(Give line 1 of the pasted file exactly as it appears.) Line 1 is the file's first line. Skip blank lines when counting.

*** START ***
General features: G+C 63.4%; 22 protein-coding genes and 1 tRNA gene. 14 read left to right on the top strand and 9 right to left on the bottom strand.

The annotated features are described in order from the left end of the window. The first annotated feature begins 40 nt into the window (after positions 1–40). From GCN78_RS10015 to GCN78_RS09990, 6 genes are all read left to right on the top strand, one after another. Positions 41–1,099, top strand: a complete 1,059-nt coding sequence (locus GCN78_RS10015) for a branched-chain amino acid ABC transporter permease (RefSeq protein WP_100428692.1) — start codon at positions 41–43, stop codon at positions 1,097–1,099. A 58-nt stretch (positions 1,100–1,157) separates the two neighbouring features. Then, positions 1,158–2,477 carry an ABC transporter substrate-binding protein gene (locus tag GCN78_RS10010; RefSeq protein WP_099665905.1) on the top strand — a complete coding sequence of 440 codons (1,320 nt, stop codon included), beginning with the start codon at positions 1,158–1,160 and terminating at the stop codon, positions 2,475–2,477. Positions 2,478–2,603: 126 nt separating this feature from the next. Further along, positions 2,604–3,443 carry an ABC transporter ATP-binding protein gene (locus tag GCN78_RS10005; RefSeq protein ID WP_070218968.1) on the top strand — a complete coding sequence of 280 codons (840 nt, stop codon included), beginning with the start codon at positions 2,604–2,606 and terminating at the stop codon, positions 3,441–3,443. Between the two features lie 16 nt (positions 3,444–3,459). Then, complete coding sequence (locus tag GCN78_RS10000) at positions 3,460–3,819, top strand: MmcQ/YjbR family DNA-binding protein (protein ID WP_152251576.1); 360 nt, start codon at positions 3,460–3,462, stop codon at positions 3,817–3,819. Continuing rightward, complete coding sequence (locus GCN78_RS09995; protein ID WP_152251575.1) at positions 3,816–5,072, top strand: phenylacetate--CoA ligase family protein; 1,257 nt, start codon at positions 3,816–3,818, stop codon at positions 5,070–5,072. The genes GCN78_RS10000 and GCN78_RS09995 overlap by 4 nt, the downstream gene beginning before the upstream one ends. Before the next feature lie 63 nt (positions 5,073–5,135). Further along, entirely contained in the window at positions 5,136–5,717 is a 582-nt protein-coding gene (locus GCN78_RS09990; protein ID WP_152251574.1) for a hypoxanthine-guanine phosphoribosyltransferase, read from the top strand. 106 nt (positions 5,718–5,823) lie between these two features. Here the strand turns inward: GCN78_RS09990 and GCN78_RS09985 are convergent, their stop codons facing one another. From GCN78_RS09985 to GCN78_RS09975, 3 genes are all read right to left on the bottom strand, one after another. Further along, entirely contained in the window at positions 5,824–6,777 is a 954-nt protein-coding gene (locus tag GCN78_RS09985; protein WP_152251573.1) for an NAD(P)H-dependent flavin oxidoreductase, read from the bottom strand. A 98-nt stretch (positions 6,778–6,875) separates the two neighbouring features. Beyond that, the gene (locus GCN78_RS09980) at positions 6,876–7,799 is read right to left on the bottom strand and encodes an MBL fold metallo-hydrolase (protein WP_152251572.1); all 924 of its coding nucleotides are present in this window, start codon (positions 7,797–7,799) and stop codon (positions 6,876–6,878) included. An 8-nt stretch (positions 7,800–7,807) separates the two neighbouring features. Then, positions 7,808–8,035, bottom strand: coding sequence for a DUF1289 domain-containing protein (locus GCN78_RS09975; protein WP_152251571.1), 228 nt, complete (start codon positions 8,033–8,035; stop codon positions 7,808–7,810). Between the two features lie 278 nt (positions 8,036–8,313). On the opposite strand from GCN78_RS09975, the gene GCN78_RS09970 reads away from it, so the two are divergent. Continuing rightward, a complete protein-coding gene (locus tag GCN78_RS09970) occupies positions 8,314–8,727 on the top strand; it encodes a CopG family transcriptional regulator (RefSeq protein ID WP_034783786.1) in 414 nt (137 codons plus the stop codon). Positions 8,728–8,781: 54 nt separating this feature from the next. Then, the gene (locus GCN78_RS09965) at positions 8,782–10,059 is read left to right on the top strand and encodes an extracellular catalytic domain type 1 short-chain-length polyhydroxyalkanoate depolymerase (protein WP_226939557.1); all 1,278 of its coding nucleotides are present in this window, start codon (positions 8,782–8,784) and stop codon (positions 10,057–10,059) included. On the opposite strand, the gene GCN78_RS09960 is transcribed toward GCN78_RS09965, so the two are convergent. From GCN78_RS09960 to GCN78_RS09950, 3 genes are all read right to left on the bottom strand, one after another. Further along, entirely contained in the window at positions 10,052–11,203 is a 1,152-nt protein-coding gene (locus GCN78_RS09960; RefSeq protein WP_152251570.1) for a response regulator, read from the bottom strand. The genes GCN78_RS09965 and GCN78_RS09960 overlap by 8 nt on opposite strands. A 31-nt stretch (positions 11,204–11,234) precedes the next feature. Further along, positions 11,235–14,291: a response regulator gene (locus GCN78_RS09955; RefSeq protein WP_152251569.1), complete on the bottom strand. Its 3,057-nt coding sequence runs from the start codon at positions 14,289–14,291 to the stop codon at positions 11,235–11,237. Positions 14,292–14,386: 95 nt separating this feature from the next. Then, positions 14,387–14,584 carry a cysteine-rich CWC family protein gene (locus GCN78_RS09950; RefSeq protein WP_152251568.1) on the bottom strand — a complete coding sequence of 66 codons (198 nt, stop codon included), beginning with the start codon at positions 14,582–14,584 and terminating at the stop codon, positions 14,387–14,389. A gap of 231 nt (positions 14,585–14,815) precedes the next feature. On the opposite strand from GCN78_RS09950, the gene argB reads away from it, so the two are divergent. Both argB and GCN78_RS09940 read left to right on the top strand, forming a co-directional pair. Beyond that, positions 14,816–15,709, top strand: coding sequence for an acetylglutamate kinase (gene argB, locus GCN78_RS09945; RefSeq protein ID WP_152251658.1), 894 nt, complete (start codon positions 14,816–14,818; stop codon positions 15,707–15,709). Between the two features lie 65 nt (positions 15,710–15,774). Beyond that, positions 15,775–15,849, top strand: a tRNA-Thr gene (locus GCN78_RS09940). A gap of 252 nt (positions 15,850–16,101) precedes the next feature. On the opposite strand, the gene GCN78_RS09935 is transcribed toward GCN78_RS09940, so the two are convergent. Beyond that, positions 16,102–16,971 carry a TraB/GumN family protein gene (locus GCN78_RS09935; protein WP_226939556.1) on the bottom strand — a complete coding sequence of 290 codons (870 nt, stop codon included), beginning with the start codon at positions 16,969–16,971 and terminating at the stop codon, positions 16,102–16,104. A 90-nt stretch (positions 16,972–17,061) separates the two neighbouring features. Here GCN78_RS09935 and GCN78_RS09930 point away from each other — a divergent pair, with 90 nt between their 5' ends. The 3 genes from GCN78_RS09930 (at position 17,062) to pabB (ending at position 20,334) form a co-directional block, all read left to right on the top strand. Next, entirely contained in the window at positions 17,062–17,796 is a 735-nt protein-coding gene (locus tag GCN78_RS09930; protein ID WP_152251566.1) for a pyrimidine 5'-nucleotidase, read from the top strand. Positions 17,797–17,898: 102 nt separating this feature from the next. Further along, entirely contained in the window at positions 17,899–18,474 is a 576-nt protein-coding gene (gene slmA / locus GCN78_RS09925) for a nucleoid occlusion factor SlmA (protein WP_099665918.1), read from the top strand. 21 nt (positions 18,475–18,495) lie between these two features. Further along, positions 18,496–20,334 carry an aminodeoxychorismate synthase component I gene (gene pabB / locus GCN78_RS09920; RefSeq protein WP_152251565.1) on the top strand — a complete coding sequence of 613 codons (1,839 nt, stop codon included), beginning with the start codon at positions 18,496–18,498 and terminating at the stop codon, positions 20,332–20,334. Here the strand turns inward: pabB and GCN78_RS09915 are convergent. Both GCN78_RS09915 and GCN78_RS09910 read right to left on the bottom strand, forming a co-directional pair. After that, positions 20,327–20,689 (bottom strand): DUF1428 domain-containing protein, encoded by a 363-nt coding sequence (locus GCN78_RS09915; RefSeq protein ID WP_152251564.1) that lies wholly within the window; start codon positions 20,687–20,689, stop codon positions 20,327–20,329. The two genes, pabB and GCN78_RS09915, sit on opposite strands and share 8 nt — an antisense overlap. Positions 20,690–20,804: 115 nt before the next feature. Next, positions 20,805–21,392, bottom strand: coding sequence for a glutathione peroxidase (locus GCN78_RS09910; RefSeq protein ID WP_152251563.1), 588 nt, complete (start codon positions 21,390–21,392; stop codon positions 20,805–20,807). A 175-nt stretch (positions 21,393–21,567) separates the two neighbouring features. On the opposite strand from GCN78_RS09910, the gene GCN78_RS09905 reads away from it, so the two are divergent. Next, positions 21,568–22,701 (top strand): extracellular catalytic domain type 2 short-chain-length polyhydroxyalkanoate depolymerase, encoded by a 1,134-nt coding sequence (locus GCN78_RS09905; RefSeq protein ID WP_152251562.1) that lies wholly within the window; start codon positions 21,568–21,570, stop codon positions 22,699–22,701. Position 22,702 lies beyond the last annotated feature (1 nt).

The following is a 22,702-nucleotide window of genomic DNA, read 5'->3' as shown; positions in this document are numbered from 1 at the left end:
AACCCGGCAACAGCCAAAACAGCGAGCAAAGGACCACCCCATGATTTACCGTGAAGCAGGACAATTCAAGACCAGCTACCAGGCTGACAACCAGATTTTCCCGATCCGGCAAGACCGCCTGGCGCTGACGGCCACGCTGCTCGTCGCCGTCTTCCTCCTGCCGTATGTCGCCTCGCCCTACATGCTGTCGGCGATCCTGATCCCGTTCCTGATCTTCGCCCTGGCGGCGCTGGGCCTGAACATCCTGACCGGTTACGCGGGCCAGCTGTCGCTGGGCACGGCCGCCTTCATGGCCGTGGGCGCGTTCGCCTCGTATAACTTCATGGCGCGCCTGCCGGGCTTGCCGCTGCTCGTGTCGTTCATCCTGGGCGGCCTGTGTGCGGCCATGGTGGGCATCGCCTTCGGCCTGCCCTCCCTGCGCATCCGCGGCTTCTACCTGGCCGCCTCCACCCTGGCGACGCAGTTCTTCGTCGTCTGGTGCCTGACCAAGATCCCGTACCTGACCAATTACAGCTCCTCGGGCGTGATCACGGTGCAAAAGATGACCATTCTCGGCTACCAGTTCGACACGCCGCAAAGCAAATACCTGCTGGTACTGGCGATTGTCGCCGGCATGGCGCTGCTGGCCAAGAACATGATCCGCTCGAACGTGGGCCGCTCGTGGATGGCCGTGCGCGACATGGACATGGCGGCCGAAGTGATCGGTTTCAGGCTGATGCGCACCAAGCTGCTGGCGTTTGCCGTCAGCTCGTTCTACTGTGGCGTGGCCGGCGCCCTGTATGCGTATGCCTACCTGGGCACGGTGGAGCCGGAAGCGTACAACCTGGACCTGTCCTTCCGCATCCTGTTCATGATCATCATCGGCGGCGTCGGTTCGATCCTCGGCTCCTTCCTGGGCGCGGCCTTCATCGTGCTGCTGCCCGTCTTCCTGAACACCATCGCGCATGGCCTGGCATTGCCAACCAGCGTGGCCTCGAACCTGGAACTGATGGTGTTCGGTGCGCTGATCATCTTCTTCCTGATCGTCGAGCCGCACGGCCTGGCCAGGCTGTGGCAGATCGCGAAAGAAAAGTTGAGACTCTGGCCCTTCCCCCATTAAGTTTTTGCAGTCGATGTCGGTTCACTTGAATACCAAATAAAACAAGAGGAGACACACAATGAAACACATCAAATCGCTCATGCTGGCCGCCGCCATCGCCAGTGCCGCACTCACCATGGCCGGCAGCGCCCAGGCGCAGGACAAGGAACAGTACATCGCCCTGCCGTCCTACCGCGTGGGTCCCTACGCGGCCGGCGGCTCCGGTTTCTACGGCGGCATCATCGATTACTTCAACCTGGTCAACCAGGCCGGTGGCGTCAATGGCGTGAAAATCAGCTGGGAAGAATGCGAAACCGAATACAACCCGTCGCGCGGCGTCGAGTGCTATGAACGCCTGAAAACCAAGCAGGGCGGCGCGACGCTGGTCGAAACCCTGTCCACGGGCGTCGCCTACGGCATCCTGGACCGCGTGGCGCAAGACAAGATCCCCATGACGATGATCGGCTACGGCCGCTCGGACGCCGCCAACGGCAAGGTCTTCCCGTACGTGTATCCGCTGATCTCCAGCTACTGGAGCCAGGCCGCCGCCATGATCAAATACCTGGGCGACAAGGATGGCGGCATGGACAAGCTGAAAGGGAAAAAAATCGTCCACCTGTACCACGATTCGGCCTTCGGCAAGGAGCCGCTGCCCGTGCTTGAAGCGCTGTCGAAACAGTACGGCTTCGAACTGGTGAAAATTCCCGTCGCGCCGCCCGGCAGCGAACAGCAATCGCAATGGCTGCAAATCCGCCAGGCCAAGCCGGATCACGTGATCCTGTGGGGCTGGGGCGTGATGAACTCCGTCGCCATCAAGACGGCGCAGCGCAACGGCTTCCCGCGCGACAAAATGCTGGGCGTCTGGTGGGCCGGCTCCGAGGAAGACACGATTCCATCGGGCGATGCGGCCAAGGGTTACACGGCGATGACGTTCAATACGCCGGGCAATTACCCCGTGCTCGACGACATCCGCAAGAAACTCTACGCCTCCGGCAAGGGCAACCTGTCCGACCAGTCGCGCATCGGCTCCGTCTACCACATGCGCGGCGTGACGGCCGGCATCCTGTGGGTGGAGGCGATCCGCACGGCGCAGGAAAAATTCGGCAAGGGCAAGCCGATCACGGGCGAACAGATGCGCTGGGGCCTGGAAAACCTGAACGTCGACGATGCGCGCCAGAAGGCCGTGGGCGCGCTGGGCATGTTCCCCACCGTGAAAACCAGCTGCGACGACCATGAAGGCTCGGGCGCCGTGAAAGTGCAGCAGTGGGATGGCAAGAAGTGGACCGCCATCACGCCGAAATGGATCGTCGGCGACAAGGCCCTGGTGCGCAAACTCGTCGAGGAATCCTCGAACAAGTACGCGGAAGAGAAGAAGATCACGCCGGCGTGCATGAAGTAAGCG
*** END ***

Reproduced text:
General features: G+C 63.4%; 22 protein-coding genes and 1 tRNA gene. 14 read left to right on the top strand and 9 right to left on the bottom strand.